Ravens Gathering

Ravens Gathering by Graeme Cumming Read Free Book Online

Book: Ravens Gathering by Graeme Cumming Read Free Book Online
Authors: Graeme Cumming
said, unable to
completely suppress his bitterness.  He’d known Bob Lambert since they
were kids.  They’d gone to the same school.  But that hadn’t meant
anything to Bob.  Business was business, and his view was clear: machinery
was much more efficient than labour – it could do more for less money. 
Occasionally, Patrick was prepared to admit to himself that this was probably
true.  But it didn’t make it any easier to come to terms with when you
were far enough from retirement age to need a job, but close enough to it for
retraining to be an unrealistic investment of time or money.
    “I’m sorry.”  The words were spoken with feeling. 
For a moment, Patrick wondered if they were meant, then pushed the idea
aside.  He had to keep his guard up.
    “So have you been working as a builder for the last three
years?”
    “No.  Just the last year.”
    “It’s been tough then?”
    Patrick shrugged awkwardly.  He didn’t feel comfortable
talking about his financial situation at the best of times.  And certainly
not to someone who was a virtual stranger to him.  “We got by.”
    “Mum’s working,” Matt chipped in.  The next generation,
who didn’t have the same hang-ups about money.  “She’s got a job in
Westfield.  Same place as Janet.”  Patrick watched Martin carefully,
looking for any reaction to these references to his mother and sister. 
None were obvious.  “Of course, Janet and I contribute to the upkeep of the
house anyway.”
    Martin cocked his head quizzically.  “ D’you mean you’re still living at home?”
    Matt and Patrick looked at each other.  An
acknowledgement passed between them that they may have made their first
mistake.  But it was too late to take anything back.
    Shrugging, Matt gestured to the houses around them. 
“It’s not easy to get on the housing ladder here.  I’m guessing from your
tan that you’ve not been in the country for a while, so you’re probably not
aware of how things are here.  There’s been a housing boom in the last few
years.  Property’s got so expensive in the south, people are moving up
here, especially Londoners.  Westfield’s on a mainline to London, so they
can commute to work, and it doesn’t take them that much longer than when they lived
in the suburbs.  For their money, though, they can get a house that’s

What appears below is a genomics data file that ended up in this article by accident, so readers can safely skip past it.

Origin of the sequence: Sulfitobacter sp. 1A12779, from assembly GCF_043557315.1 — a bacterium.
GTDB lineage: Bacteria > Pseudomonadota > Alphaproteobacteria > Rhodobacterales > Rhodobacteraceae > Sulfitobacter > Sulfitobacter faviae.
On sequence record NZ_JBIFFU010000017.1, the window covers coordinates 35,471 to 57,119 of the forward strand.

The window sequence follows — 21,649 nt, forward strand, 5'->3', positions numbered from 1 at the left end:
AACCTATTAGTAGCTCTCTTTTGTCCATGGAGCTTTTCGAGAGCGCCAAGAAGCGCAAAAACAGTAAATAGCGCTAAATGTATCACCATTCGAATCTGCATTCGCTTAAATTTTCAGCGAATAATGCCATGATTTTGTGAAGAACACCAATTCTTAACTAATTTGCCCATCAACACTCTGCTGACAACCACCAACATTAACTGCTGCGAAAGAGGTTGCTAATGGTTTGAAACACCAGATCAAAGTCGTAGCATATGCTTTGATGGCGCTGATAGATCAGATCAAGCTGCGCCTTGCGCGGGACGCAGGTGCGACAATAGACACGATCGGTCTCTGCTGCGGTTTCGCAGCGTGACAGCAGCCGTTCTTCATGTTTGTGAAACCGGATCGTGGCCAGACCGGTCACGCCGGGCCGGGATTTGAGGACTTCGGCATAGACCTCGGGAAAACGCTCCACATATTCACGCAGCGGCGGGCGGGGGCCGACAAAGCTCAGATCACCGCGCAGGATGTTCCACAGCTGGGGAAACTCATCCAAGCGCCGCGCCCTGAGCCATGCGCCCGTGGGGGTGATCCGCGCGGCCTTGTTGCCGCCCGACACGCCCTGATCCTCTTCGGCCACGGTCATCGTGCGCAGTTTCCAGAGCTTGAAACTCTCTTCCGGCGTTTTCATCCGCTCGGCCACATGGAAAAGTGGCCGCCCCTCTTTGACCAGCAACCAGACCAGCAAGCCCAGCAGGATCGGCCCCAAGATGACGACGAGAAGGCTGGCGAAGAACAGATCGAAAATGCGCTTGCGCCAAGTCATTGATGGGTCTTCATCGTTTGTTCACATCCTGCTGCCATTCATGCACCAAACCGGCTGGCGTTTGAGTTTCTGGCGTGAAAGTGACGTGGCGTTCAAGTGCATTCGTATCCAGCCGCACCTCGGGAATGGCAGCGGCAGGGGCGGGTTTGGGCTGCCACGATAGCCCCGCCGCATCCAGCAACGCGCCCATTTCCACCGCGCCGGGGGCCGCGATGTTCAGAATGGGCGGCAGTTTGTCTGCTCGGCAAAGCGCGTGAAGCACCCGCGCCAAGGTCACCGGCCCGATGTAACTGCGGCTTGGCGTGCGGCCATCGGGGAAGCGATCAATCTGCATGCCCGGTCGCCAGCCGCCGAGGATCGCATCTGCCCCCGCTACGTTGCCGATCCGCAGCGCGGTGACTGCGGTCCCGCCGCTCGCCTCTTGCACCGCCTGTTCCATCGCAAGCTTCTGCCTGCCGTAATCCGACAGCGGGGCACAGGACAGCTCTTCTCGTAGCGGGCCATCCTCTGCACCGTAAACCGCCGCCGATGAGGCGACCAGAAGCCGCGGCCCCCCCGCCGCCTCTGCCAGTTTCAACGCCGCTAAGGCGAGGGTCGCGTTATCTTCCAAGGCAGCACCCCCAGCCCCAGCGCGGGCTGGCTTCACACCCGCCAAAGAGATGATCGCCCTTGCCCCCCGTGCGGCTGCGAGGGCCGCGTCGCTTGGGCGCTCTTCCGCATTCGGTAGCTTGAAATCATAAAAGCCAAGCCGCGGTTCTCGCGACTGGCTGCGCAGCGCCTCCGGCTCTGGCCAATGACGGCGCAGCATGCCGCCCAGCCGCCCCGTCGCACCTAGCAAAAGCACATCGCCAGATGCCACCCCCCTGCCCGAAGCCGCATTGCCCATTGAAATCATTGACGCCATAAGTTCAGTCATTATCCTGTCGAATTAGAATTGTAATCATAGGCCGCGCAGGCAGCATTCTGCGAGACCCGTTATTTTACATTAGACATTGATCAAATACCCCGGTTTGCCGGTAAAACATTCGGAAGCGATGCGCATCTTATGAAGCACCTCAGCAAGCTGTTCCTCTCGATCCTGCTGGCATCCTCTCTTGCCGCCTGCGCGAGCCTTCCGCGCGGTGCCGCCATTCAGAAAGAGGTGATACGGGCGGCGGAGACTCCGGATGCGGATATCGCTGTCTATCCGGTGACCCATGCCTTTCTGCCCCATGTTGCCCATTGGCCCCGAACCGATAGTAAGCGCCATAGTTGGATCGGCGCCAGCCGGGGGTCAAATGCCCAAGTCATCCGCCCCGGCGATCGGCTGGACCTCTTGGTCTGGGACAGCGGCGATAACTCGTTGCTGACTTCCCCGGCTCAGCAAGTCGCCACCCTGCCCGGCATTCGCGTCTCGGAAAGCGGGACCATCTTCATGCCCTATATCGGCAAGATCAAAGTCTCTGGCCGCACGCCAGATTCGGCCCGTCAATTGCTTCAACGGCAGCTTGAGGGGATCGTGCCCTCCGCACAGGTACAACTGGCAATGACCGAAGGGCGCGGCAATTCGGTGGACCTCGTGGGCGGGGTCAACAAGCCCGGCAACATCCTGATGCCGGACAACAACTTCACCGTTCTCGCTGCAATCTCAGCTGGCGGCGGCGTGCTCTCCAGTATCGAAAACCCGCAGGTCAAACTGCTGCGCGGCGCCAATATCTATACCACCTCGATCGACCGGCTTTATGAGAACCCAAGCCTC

three times as big as what they could get down there.  The only problem is
that’s pushed up house prices round here, and locals can’t afford to buy.”
    There was a lot of truth in everything Matt said. 
Patrick was relieved to see Martin nodding, accepting the explanation without
question.
    “Must be cramped,” he commented, but didn’t wait for any
elaboration.  “So why’d the Sullivans sell up?”
    Patrick answered.  “Paul had an accident back in
’83.  He was careless with a threshing machine, and lost a leg. 
Probably had too much to drink with his lunch.”
    Martin raised a questioning eyebrow.  “Did he have a
drink problem, then?”
    Relieved that his son was steering things away from the
family, Patrick was happy to talk about his past employers.  “Just a
bit.  Still, you can understand it.  When you find your dad’s killed
himself because he’s found out your mum and brother-in-law have been having an
affair, it can do strange things to you.”
    “I didn’t know about that,” Martin said gravely.
    “Why should you?  You were only a young lad when it
happened.  It was a real scandal at the time, but nobody talked openly
about it much in the village.  The Sullivans were good employers.  Good people, in fact.  It was a real shock to
us.  So you can only imagine the effect it had on the family.”  He
shook his head as he thought back to those times.  Twenty-five years had
passed, but he could remember so much of what had happened back then.  Too
much.
    “So Paul’s accident prompted them to sell up?”  Martin
brought them back from the sidetrack.
    “That’s

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